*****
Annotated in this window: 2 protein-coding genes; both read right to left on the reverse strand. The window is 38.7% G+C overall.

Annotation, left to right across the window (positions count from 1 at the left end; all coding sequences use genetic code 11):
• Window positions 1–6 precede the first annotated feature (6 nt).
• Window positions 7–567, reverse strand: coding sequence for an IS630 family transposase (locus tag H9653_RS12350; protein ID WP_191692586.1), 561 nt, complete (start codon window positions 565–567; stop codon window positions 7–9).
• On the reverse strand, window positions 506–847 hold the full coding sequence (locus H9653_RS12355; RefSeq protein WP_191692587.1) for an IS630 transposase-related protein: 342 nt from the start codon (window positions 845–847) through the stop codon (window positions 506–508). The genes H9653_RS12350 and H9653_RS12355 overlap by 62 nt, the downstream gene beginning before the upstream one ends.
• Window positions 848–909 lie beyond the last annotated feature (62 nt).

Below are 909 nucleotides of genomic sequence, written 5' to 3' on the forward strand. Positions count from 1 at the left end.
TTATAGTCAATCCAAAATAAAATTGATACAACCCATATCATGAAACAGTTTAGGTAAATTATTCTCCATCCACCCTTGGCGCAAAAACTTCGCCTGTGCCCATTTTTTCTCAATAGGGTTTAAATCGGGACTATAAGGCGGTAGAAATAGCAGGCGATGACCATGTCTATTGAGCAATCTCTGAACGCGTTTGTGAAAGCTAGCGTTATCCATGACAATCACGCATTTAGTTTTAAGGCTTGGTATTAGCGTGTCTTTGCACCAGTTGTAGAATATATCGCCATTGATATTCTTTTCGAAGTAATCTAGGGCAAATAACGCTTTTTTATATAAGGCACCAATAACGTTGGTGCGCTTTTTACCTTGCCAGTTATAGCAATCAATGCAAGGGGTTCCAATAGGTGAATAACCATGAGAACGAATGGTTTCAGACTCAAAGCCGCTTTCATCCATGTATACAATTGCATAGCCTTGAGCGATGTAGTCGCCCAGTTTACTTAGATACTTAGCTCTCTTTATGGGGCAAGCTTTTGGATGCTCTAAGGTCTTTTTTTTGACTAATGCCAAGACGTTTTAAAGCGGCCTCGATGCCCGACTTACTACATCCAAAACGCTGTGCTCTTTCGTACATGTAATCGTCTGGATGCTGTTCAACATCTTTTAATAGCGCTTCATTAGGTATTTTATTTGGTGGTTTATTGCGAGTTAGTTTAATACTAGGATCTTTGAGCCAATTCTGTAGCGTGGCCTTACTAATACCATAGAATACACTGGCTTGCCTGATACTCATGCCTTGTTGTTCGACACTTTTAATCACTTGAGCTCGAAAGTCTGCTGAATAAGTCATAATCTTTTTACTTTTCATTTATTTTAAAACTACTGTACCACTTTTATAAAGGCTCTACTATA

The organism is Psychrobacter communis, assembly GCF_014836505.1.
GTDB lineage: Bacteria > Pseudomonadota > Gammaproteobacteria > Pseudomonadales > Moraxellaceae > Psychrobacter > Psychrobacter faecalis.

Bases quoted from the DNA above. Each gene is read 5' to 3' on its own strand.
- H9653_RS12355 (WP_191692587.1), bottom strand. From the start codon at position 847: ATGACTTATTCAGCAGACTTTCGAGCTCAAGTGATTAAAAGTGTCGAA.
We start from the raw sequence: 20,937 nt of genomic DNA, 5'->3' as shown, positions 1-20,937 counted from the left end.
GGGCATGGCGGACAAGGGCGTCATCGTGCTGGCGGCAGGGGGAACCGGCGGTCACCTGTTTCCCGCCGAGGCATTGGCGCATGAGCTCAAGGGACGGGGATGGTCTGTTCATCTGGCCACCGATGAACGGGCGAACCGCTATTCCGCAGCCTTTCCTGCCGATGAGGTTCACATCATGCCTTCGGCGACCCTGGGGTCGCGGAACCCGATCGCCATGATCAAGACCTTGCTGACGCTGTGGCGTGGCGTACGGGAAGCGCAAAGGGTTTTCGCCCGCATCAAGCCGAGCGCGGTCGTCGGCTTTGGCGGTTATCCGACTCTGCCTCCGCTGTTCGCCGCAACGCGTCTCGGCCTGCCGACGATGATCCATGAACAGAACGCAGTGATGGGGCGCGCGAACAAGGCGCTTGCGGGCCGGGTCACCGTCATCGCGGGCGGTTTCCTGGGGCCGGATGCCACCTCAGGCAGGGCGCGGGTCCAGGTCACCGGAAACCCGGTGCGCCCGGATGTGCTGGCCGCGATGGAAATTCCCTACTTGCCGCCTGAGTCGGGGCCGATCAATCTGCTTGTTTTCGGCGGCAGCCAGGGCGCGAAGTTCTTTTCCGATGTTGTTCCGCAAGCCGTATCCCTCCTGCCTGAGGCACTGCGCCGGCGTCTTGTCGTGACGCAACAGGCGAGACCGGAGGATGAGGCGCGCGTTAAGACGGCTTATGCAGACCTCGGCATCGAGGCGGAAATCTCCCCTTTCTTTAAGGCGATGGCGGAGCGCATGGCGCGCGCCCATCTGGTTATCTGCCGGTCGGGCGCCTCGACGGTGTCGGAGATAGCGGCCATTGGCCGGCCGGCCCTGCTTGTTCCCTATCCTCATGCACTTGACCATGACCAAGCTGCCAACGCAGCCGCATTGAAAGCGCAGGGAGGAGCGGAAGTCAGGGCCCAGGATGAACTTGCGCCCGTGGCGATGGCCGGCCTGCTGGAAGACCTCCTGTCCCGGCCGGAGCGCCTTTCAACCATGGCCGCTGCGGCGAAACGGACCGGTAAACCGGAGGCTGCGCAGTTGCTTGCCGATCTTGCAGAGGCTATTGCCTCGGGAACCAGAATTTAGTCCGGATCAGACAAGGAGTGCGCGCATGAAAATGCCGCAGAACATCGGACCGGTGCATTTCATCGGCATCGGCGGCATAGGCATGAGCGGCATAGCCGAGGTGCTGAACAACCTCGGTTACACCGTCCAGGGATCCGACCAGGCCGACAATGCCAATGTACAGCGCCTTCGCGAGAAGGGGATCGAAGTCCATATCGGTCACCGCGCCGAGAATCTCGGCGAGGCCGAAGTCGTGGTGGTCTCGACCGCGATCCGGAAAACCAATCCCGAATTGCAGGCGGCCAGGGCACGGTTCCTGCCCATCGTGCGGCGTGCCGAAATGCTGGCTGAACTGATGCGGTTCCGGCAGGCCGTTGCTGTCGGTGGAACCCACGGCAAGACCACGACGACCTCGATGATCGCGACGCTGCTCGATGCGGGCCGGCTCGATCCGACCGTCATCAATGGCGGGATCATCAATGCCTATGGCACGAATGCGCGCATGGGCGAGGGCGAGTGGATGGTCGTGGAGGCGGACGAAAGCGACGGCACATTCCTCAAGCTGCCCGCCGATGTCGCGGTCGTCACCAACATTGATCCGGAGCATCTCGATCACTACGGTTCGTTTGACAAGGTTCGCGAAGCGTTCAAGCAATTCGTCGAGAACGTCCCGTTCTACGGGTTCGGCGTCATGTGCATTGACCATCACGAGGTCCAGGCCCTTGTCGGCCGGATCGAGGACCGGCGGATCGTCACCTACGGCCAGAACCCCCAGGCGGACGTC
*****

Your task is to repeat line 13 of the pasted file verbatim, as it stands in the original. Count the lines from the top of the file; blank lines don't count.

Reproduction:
We start from the raw sequence: 20,937 nt of genomic DNA, 5'->3' as shown, positions 1-20,937 counted from the left end.